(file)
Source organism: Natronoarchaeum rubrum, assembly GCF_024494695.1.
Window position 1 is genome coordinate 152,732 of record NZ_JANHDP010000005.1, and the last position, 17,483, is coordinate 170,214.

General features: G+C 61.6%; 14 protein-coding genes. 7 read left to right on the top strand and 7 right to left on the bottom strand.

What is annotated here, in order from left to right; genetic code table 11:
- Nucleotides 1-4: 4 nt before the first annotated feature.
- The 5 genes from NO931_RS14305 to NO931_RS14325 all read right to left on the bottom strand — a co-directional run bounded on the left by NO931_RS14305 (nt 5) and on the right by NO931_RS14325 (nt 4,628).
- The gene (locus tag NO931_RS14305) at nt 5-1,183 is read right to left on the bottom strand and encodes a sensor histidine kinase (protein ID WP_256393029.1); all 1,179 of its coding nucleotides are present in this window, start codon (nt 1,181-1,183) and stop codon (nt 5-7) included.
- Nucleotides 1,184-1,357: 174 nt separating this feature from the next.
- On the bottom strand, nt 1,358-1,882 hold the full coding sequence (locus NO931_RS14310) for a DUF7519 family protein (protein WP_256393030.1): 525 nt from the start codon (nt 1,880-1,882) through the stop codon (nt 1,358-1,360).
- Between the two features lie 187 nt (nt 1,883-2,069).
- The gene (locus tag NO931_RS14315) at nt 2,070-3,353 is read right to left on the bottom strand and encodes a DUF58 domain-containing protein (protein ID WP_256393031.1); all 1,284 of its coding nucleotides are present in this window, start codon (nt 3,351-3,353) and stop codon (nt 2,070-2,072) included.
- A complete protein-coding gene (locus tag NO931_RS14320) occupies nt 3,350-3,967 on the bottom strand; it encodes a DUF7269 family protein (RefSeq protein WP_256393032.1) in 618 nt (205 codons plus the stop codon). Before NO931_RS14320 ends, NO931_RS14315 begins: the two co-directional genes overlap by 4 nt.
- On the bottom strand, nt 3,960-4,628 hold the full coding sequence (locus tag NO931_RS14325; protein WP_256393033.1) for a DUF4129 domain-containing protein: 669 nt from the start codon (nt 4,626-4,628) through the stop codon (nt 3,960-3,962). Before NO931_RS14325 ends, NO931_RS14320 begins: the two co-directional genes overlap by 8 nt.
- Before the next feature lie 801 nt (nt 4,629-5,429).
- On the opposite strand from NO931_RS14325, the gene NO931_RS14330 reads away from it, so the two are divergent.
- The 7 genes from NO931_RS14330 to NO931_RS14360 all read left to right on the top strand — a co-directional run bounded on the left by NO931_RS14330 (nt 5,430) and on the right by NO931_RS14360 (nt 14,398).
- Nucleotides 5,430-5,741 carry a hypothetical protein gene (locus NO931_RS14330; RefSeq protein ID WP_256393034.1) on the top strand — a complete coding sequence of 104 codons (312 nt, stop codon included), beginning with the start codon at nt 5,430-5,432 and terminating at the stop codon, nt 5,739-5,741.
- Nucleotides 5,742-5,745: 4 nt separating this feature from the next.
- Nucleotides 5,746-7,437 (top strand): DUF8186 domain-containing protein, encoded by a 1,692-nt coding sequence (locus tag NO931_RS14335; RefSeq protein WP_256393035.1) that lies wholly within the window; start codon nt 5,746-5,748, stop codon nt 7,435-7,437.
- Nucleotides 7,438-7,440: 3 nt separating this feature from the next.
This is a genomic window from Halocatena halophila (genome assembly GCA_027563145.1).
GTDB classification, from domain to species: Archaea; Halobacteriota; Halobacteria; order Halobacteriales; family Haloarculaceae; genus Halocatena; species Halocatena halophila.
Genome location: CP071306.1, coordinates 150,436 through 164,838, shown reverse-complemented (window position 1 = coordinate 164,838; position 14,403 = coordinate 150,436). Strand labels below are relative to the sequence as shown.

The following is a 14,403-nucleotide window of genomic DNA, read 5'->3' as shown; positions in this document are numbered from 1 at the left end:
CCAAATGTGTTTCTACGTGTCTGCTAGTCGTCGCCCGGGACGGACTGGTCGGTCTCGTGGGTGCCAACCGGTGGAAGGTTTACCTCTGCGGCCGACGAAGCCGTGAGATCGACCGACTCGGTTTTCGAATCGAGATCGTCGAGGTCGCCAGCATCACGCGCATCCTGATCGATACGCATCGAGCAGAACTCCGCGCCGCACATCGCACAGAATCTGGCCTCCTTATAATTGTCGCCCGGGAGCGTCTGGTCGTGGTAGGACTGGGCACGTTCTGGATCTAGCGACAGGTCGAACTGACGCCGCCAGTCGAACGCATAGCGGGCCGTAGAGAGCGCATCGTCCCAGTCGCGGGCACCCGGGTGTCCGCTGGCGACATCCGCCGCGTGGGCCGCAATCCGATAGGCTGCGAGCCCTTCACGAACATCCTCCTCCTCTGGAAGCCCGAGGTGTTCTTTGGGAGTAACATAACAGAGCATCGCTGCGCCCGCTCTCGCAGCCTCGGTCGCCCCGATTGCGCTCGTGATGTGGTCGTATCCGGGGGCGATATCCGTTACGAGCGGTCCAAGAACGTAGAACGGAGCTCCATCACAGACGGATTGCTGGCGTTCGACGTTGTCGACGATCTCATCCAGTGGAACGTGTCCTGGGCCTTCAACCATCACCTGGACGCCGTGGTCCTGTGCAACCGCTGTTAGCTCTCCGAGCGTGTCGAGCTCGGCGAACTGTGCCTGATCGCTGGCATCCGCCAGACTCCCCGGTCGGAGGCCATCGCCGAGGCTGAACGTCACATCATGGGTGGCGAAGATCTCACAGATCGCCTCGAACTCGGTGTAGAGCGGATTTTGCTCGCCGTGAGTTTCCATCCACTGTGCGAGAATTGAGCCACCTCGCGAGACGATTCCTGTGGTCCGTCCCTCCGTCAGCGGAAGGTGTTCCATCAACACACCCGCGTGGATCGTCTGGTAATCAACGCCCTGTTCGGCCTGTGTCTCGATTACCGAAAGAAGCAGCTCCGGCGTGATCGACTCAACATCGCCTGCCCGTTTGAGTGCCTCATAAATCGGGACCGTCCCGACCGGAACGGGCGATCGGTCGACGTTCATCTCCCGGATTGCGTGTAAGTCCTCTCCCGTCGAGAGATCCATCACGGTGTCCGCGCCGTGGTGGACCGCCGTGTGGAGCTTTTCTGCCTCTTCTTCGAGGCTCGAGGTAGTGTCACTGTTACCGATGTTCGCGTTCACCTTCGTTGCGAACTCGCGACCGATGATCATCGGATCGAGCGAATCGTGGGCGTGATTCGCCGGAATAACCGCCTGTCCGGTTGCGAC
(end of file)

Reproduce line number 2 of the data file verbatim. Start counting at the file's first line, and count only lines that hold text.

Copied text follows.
Window position 1 is genome coordinate 152,732 of record NZ_JANHDP010000005.1, and the last position, 17,483, is coordinate 170,214.